Skip to main content Accessibility help
×
Home
Hostname: page-component-747cfc64b6-zm8ws Total loading time: 0.192 Render date: 2021-06-14T06:16:48.516Z Has data issue: true Feature Flags: { "shouldUseShareProductTool": true, "shouldUseHypothesis": true, "isUnsiloEnabled": true, "metricsAbstractViews": false, "figures": true, "newCiteModal": false, "newCitedByModal": true, "newEcommerce": true }

The method of transmission of epidemic influenza: further evidence from archival mortality data

Published online by Cambridge University Press:  19 October 2009

R. E. Hope-Simpson
Affiliation:
Epidemiological Research Unit, 86, Dyer Street, Cirenceester, Gloucestershire
Rights & Permissions[Opens in a new window]

Summary

Evidence for influenza-associated excess mortality in the three centuries before the 20th has been sought from parish burial registers in Cumbria, Devon, Dyfed, East Anglia, Gloucestershire and Northumbria, compared with inter-epidemic years. Most of the registers showed excess of burials concordant with eight historic influenza epidemics.

Comparison of the dates of these epidemics, deduced from the burials data in different areas, showed a rate of spread difficult to reconcile with direct personto-person spread of influenza from the sick. An alternative explanation based on development of latency of the virus in the sick person and subsequent seasonal reactivation is discussed.

Type
Research Article
Copyright
Copyright © Cambridge University Press 1986

References

Alling, D. W., Blackwelder, W. C. & Stuart-Harris, C. H. (1981). A study of excess mortality during influenza epidemics in the United States, 1968–1976. American Journal of Epidemiology 113, 3043.CrossRefGoogle ScholarPubMed
Hirsch, A. (1883). Handbook of Geographical and Historical Pathology, translated from the second German edition by Creighton, C., vol. 1, p. 16. London: The New Sydenham Society.Google Scholar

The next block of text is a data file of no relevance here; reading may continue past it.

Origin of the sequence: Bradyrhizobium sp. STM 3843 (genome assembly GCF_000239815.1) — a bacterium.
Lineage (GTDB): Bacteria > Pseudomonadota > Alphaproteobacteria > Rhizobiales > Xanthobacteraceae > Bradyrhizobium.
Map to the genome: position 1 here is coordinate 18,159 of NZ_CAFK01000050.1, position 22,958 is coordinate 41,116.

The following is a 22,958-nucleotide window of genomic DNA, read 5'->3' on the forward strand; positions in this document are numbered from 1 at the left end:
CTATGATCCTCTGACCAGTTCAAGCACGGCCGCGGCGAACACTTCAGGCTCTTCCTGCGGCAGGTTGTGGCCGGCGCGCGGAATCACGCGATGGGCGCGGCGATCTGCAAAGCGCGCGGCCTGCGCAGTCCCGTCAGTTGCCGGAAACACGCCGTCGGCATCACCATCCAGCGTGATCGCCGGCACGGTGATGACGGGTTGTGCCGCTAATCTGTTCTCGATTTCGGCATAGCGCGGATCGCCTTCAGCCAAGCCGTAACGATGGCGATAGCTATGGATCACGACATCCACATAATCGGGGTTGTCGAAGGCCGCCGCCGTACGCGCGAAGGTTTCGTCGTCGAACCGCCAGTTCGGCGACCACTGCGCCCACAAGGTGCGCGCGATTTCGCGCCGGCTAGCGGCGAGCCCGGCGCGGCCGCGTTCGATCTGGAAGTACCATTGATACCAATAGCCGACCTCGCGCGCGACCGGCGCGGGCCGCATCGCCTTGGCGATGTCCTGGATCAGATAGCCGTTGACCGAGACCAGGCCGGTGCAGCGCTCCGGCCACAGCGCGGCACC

Hope-Simpson, R. E. (1951). Influenza 1951. Discussion. Proceedings of the Royal Society of Medicine 44, 789800.Google Scholar
Hope-Simpson, R. E. (1979). Epidemic mechanisms of type A influenza. Journal of Hygiene 83, 1126.CrossRefGoogle ScholarPubMed
Hope-Simpson, R. E. (1981). The role of season in epidemic influenza. Journal of Hygiene 86, 3547.CrossRefGoogle Scholar
Hope-Simpson, R. E. (1983). Recognition of historic influenza epidemics from parish burial records: a test of prediction from a new hypothesis of influenzal epidemiology. Journal of Hygiene 91, 293308.CrossRefGoogle ScholarPubMed
Massey, A. (1951). Influenza 1951: Discussion. Proceedings of the Royal Society of Medicine 44, 790792.Google Scholar
Thatcher, A. R. (1981). Trends in respiratory mortality. Office of Population Censuses and Surveys. London: HMSO.Google Scholar
Thompson, T. (1852). Annals of Influenza from 1510–1837. London: The Sydenham Society.Google Scholar
You have Access
4
Cited by

Send article to Kindle

To send this article to your Kindle, first ensure no-reply@cambridge.org is added to your Approved Personal Document E-mail List under your Personal Document Settings on the Manage Your Content and Devices page of your Amazon account. Then enter the ‘name’ part of your Kindle email address below. Find out more about sending to your Kindle. Find out more about sending to your Kindle.

Note you can select to send to either the @free.kindle.com or @kindle.com variations. ‘@free.kindle.com’ emails are free but can only be sent to your device when it is connected to wi-fi. ‘@kindle.com’ emails can be delivered even when you are not connected to wi-fi, but note that service fees apply.

Find out more about the Kindle Personal Document Service.

The method of transmission of epidemic influenza: further evidence from archival mortality data
Available formats
×

Send article to Dropbox

To send this article to your Dropbox account, please select one or more formats and confirm that you agree to abide by our usage policies. If this is the first time you use this feature, you will be asked to authorise Cambridge Core to connect with your <service> account. Find out more about sending content to Dropbox.

The method of transmission of epidemic influenza: further evidence from archival mortality data
Available formats
×

Send article to Google Drive

To send this article to your Google Drive account, please select one or more formats and confirm that you agree to abide by our usage policies. If this is the first time you use this feature, you will be asked to authorise Cambridge Core to connect with your <service> account. Find out more about sending content to Google Drive.

The method of transmission of epidemic influenza: further evidence from archival mortality data
Available formats
×
×

Reply to: Submit a response

Please enter your response.

Your details

Please enter a valid email address.

Conflicting interests

Do you have any conflicting interests? *